CITGO to Pay More Than $19 Million in Connection with Louisiana Oil Spill

According to a Department of Justice news release dated June 17, CITGO Petroleum Corp. settled an environmental lawsuit brought against it by state and federal authorities. Last week’s filing accused CITGO of discharging more than 54,000 barrels of oil-related waste into a Louisiana river, contaminating approximately 150 miles of coastline. The lion’s share of the $19.688 million settlement will be slated for natural resource recovery efforts, the press release stated.

The Western District of Louisiana complaint, concurrently filed with the parties’ proposed consent decree, alleged that CITGO discharged millions of gallons of waste oil and oily wastewater from storm surge and wastewater tanks at its treatment facility at its Lake Charles, Louisiana refinery. Specifically, though, the tanks were designed to serve as storm surge tanks, CITGO had allegedly been using them improperly to hold accumulated oil, sludge, and oily wastewater at its treatment unit.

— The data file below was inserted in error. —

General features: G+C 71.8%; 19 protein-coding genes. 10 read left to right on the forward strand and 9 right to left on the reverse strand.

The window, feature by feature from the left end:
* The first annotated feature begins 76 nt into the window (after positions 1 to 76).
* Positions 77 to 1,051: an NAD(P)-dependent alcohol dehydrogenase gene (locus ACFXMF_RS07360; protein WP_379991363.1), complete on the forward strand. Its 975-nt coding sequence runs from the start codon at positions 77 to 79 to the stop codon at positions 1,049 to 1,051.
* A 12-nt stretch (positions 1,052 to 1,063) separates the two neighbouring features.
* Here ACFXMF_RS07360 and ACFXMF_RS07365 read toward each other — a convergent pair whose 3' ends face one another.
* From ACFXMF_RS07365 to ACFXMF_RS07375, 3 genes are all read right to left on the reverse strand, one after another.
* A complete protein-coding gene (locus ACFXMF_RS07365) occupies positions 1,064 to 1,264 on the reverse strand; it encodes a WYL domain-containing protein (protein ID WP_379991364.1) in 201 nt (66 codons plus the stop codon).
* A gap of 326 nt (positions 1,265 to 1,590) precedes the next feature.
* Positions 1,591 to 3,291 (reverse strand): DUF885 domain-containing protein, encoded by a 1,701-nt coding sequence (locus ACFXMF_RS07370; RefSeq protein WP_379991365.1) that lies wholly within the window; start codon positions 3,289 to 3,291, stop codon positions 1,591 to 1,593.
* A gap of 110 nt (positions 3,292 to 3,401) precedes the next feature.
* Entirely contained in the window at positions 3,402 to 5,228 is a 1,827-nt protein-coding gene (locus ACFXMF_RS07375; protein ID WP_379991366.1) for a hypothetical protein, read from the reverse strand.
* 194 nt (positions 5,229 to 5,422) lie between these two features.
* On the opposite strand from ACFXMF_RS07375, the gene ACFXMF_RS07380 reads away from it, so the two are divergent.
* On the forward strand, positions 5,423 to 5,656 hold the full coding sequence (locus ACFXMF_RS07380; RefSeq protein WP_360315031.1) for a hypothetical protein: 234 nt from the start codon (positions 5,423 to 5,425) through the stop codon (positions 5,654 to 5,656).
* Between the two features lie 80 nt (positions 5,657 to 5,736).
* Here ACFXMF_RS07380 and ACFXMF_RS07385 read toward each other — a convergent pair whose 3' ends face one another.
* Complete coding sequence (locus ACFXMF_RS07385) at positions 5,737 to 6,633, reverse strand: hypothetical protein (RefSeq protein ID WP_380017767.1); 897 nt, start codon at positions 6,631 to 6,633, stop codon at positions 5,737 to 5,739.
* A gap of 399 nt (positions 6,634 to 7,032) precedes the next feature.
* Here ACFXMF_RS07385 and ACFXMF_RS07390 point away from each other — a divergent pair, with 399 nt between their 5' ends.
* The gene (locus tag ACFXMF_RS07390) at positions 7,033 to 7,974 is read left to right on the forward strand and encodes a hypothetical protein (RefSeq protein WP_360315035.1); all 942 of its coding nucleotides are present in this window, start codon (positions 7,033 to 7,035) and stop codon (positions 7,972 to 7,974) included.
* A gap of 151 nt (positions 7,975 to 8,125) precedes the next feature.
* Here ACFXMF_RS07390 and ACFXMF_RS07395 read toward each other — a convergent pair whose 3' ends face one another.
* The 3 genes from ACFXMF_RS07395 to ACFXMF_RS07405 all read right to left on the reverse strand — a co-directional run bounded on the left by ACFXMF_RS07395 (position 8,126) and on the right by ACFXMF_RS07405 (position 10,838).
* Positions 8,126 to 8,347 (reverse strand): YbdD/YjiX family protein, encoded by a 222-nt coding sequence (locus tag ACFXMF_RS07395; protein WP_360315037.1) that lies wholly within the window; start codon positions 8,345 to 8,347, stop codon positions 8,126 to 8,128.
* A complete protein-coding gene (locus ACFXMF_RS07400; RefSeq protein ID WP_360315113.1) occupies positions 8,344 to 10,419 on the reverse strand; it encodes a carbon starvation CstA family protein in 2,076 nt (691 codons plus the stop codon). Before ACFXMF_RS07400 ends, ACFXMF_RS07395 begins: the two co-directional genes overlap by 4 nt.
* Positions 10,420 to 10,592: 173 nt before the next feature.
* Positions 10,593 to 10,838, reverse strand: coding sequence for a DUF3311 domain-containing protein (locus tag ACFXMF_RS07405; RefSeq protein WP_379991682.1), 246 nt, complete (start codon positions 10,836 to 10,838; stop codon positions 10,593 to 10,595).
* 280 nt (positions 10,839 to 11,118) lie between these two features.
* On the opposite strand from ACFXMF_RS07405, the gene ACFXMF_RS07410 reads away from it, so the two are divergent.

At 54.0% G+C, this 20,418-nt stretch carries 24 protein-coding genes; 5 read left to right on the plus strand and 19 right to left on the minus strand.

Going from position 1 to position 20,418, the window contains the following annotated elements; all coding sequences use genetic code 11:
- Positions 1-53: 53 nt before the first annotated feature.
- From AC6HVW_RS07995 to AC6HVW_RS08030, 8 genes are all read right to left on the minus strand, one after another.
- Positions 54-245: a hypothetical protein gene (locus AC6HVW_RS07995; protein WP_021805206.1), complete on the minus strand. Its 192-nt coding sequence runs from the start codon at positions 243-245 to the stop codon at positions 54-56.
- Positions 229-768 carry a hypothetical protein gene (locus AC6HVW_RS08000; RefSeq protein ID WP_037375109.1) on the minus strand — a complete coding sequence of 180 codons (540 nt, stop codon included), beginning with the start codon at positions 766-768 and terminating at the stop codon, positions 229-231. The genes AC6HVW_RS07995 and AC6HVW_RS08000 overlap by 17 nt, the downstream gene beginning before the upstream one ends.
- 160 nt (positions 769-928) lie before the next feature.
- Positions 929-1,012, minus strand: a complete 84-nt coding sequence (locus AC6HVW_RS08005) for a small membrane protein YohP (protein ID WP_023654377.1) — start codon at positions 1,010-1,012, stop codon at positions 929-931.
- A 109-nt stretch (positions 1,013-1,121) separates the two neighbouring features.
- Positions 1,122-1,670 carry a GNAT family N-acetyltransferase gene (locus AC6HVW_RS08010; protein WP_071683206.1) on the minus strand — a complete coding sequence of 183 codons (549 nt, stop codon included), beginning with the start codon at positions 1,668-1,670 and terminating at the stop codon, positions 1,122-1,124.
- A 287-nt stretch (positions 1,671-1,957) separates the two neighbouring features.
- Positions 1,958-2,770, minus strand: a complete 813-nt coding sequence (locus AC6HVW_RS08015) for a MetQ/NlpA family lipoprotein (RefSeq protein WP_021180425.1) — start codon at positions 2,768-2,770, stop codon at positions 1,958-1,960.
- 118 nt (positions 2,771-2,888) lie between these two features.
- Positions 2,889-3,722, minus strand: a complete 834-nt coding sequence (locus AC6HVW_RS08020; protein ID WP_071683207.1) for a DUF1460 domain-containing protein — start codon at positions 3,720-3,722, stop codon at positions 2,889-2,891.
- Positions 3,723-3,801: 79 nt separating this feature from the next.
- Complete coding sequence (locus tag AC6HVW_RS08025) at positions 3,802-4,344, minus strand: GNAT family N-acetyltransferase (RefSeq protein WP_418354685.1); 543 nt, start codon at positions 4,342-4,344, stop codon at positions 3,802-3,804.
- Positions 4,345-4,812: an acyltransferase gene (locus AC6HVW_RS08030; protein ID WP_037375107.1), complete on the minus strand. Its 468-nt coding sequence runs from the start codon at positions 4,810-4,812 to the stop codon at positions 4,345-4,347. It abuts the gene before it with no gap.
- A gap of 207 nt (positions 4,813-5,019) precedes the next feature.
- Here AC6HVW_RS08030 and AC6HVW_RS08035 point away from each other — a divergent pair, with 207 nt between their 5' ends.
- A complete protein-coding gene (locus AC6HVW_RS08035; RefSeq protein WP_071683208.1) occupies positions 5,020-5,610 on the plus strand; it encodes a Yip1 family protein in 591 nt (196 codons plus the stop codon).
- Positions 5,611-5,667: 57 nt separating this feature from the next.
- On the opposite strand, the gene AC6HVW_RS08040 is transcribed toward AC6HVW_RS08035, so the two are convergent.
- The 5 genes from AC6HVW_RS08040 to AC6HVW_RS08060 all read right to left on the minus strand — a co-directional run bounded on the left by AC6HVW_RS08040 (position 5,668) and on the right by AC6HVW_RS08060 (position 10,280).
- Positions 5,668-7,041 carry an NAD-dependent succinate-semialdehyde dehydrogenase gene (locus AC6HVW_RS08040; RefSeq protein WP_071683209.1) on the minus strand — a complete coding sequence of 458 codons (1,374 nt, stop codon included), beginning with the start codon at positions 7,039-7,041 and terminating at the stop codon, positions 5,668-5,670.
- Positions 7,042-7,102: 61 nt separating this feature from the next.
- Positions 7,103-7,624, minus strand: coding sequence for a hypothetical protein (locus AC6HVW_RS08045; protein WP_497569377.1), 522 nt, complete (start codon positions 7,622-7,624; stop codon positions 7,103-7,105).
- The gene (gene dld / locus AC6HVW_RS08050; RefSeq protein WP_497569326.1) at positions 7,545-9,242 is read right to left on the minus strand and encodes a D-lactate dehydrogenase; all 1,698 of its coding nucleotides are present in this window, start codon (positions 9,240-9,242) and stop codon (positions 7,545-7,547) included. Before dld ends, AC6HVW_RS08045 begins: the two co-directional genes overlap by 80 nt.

During the two-day spill in June 2006, oil reportedly overflowed from the top of the two tanks during a rainstorm. The secondary containment berm around the tanks was flawed and failed in multiple places, allowing oil to reach the adjoining Indian Marais waterway and shorelines, then the Calcasieu River, estuary, and shorelines. The pollutants reportedly “killed birds and fish and other aquatic life, contaminated aquatic and shoreline habitats, forced the closure of the ship channel, and disrupted recreational uses of the impacted river and lakes.”

The press release explained that the federal and state trustees will jointly use the funds to plan, design, and perform restoration projects. In addition, the consent decree allegedly secures more than $528,000 from CITGO in remaining, unremunerated injury assessment costs.

“While oil and gas producers are a major source of employment in Louisiana, they have a sacred obligation to protect our environment and use our resources wisely,” U.S. Attorney Alexander C. Van Hook for the Western District of Louisiana said in a statement. “This settlement sends a clear signal that those who pollute our environment will be held accountable.”